But if you're a reasonably technical individual who's also been frustrated by the infamous glitch, then head over to the source link and enjoy your newfound ability to use data and calls over 2G without any nasty side effects.

Source: MoDaCo

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2 years ago

The Sprint Epic 4G Touch possibly has a fix on the way soon for loss of signal and other bugs

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The Sprint Epic 4G Touch has been plagued by a known issue for quite a while now.  Not everyone experiences it, but enough do to make it a serious concern for many people, including the folks at Samsung.  We're talking about the "LoS" (Loss of Signal) bug -- it mostly happens in areas with spotty coverage and affects both 3G and 4G networks.  It's fairly simple to recover, just reboot your phone, but that's clearly not the correct way to go about resolving it.  Thankfully, it looks like Samsung and Sprint have a fix in testing to address this, as well as some other minor annoyances that come with every new smartphone.

Epic 4G Touch user kingsway8605 says he currently has the testing patch from Samsung, and he received it after a conversation with a developer who responded to his cries for support.  Supposedly the explanation for the bug itself is as follows:

It is isolated to areas with spotty coverage, which is why some don't experience it at all. If you are in 4G and leave 4G coverage, or in 3G coverage and leave 3G coverage, and in the process of sending packets, there is apparently a bug where the phone does not detect this and would just give up after it could no longer talk to the old tower.

This makes sense from an engineering perspective, and if the fellows at Samsung are right this patch should address it.  The new OTA is Android 2.3.6, with a baseband of SPD710.10.S.EK02, and a build number of GINGERBREAD.EK02.  According to kingsway8605, if this passes initial testing we should see it in December.  Developers are already exploring ways to help retrieve the OTA files from the cache partition, so maybe we won't have to wait.

Source: XDA-Developers; via Android Central forumsThanks, Anthony!

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2 years ago

Skyrocket in white, afternoon delight

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Read our Samsung Galaxy S II Skyrocket review

We're still not seeing it on AT&T's product page, but Samsung most certainly does have a white version of the Galaxy S II Skyrocket waiting in the wings, for those of you who are into that sort of things. Specs look to be identical to the black Skyrocket, save for the shell. Keep an eye out for this one to be available at some point, we reckon.

Source: Samsung; Thanks, Eric, for the tip!

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2 years ago

AT&T announces the LG Nitro HD with 720p display and LTE

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AT&T today took the wraps off the LG Nitro HD -- the carrier's verison of the Optimus LTE. Leading the specs charge is the phone's 4.5-inch display (it's an "Advanced High-Performance IPS display, if you must know), with the new high-end resolution of 1280x720. It's also got a 1.5GHz dual-core processor and will run on AT&T's LTE network, which has hit 15 markets.

The Nitro HD will be available in stores and online Dec. 4 for $249.99 with a two-year contract. Hit the break to see our pal Stephanie -- aka the LG Girl -- give the Nitro HD the what-for.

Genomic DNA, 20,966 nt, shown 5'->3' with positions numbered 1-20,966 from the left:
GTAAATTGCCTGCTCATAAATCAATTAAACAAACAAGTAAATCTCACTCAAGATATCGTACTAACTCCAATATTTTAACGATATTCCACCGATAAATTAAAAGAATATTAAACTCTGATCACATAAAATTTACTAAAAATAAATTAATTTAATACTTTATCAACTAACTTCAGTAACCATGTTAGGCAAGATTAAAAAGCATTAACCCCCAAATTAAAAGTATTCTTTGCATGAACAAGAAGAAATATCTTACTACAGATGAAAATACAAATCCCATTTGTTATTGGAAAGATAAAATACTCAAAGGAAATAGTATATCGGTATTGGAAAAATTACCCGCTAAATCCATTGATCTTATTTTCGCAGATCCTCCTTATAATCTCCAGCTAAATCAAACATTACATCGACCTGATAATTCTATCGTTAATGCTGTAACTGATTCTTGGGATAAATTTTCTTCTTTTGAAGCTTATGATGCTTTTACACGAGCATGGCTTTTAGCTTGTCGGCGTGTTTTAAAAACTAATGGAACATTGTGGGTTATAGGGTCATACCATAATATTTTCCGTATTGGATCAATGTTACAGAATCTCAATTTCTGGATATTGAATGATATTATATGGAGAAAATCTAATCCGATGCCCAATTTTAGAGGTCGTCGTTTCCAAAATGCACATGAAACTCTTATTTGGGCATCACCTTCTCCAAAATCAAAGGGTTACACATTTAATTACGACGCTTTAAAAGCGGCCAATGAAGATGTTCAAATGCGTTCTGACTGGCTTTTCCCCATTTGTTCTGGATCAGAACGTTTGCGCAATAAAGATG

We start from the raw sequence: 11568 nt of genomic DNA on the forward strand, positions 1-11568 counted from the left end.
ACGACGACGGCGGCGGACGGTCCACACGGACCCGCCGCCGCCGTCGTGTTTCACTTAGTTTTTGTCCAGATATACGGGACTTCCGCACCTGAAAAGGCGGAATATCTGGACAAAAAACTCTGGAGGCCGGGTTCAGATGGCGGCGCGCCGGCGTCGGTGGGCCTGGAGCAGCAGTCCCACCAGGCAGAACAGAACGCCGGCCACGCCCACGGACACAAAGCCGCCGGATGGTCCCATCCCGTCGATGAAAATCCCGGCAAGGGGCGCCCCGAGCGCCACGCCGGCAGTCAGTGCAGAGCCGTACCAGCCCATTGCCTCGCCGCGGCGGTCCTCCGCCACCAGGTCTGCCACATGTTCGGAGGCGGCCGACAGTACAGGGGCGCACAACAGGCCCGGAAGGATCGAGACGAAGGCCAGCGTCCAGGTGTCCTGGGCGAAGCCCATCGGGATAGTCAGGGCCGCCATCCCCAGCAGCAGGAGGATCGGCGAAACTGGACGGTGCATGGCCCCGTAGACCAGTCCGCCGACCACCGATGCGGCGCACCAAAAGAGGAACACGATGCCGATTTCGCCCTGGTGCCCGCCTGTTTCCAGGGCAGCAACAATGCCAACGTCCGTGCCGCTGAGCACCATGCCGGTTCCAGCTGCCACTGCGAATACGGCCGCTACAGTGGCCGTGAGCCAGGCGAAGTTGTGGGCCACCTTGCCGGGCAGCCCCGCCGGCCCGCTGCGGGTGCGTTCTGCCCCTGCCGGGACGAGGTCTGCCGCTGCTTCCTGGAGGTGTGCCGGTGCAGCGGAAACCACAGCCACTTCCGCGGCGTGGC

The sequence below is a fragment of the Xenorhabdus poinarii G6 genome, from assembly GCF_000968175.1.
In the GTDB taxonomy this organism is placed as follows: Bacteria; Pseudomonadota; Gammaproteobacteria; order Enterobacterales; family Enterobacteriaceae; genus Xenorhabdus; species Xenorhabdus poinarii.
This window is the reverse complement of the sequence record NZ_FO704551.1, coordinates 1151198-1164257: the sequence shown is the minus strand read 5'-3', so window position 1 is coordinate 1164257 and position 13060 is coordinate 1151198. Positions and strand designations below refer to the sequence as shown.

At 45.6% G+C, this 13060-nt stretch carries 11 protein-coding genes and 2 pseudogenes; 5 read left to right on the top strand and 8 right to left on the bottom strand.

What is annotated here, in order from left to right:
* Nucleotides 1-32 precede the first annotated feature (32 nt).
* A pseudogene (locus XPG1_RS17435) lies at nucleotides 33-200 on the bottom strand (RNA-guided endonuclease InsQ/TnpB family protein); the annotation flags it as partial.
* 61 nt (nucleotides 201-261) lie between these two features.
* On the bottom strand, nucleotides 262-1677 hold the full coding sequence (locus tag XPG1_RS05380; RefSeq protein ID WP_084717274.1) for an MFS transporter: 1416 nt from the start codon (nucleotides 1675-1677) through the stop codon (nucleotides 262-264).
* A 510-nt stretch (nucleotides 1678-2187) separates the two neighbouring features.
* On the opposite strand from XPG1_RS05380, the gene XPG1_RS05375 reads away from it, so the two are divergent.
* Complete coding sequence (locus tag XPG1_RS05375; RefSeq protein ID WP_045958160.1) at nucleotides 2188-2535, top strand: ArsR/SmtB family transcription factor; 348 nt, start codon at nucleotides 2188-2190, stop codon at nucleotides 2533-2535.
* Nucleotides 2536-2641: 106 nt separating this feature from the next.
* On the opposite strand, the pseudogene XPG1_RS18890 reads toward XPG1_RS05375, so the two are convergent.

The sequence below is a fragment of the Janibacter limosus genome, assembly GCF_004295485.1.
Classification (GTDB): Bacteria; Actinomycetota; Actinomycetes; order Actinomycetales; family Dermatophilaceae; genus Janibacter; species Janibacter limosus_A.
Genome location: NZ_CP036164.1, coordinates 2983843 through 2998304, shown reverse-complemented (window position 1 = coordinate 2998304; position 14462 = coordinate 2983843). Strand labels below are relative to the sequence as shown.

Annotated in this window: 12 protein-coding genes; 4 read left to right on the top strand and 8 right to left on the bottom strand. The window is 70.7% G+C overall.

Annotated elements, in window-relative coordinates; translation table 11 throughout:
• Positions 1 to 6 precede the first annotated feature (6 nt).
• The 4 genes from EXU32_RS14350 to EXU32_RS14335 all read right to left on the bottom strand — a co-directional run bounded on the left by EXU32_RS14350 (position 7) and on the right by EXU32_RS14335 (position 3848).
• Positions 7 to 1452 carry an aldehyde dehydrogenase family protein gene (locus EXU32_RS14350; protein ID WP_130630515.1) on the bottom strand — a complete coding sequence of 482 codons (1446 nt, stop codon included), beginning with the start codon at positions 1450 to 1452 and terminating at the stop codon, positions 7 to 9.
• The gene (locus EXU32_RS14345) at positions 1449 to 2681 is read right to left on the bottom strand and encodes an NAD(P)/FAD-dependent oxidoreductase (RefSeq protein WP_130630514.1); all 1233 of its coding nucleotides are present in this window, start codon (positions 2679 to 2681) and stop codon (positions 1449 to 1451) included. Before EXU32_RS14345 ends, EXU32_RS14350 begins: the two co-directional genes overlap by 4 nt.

Source: AT&T; More: LG Nitro HD Forums

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2 years ago

Samsung Galaxy S II Skyrocket review

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It was a long wait between the release of the international version of the Samsung Galaxy S II and a version for AT&T, but the U.S. carrier has now ended up with two of them.  One version is pretty faithful to the original (check out our review here), and the second version, the Samsung Skyrocket, is what were looking at today.  There's a good bit of difference, both the obvious (a larger 4.5-inch screen and an LTE modem) and the not so visible (different chipsets), but the user experience is the same for the most part.  Hit the break where we dive in and have a look at what the Skyrocket has to offer, besides having one of the best device names since the OG Droid.


The beautiful screen looks even better at 4.5-inches.  Handoff times from LTE to a GSM/HSPA network are quick.  HSPA+ fallback when not in an LTE area offers a better experience to the user.  Overall the phone is very smooth, like we're used to from the GSII line.


LTE is hard on battery life.  A 4.5-inch screen may be too big for some.  AT&T's LTE network is in its infancy and still full of holes.  The different internals may mean longer wait times for updates from Samsung and AT&T.  NFC is once again notoriously absent from the software.



The Skyrocket stays faithful to the Galaxy S II line, offering the same (or better) performance and an identical user experience.  AT&T still needs to work on its LTE network, but with a fast handoff and fast HSPA network speeds to fall back on, the casual user will be pleased with its speed on the Internet.  The big, beautiful screen and LTE radio are hard on the battery (especially when compared to using it in a non-LTE enabled area) but that can be solved by carrying a spare battery or plugging it in when possible.

Inside this

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2 years ago

Head to head: Samsung Galaxy Nexus and the iPhone 4S

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Read our Galaxy Nexus Review!

Take the two top smartphones available today and put them side by side, and you have what we present before you here -- the iPhone 4S and the Samsung Galaxy Nexus. The former needs little introduction. It's the iterative follow-up to the original iPhone 4, faster with a better camera and that newfangled Siri to chat with. The latter is the latest "Pure Google" phone, the first with the Android 4.0 "Ice Cream Sandwich" operating system.

Let's take a brief look at the two phones side-by-side.

Galaxy Nexus Forums | Galaxy Nexus Specs | iPhone 4S review